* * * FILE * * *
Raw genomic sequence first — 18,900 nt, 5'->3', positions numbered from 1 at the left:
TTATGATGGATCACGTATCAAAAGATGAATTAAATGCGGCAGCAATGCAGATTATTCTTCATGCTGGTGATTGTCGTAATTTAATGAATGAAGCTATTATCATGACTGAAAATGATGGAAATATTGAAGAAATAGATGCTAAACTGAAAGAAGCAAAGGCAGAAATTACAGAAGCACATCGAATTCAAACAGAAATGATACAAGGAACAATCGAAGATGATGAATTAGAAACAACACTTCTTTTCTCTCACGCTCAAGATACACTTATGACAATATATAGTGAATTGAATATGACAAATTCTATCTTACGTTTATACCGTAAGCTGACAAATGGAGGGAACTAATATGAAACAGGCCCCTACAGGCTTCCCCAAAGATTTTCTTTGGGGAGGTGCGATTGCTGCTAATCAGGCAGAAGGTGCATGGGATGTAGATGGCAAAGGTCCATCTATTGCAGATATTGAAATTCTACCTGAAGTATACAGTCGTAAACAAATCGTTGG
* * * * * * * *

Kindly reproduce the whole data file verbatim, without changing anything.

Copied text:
Raw genomic sequence first — 18,900 nt, 5'->3', positions numbered from 1 at the left:
TTATGATGGATCACGTATCAAAAGATGAATTAAATGCGGCAGCAATGCAGATTATTCTTCATGCTGGTGATTGTCGTAATTTAATGAATGAAGCTATTATCATGACTGAAAATGATGGAAATATTGAAGAAATAGATGCTAAACTGAAAGAAGCAAAGGCAGAAATTACAGAAGCACATCGAATTCAAACAGAAATGATACAAGGAACAATCGAAGATGATGAATTAGAAACAACACTTCTTTTCTCTCACGCTCAAGATACACTTATGACAATATATAGTGAATTGAATATGACAAATTCTATCTTACGTTTATACCGTAAGCTGACAAATGGAGGGAACTAATATGAAACAGGCCCCTACAGGCTTCCCCAAAGATTTTCTTTGGGGAGGTGCGATTGCTGCTAATCAGGCAGAAGGTGCATGGGATGTAGATGGCAAAGGTCCATCTATTGCAGATATTGAAATTCTACCTGAAGTATACAGTCGTAAACAAATCGTTGG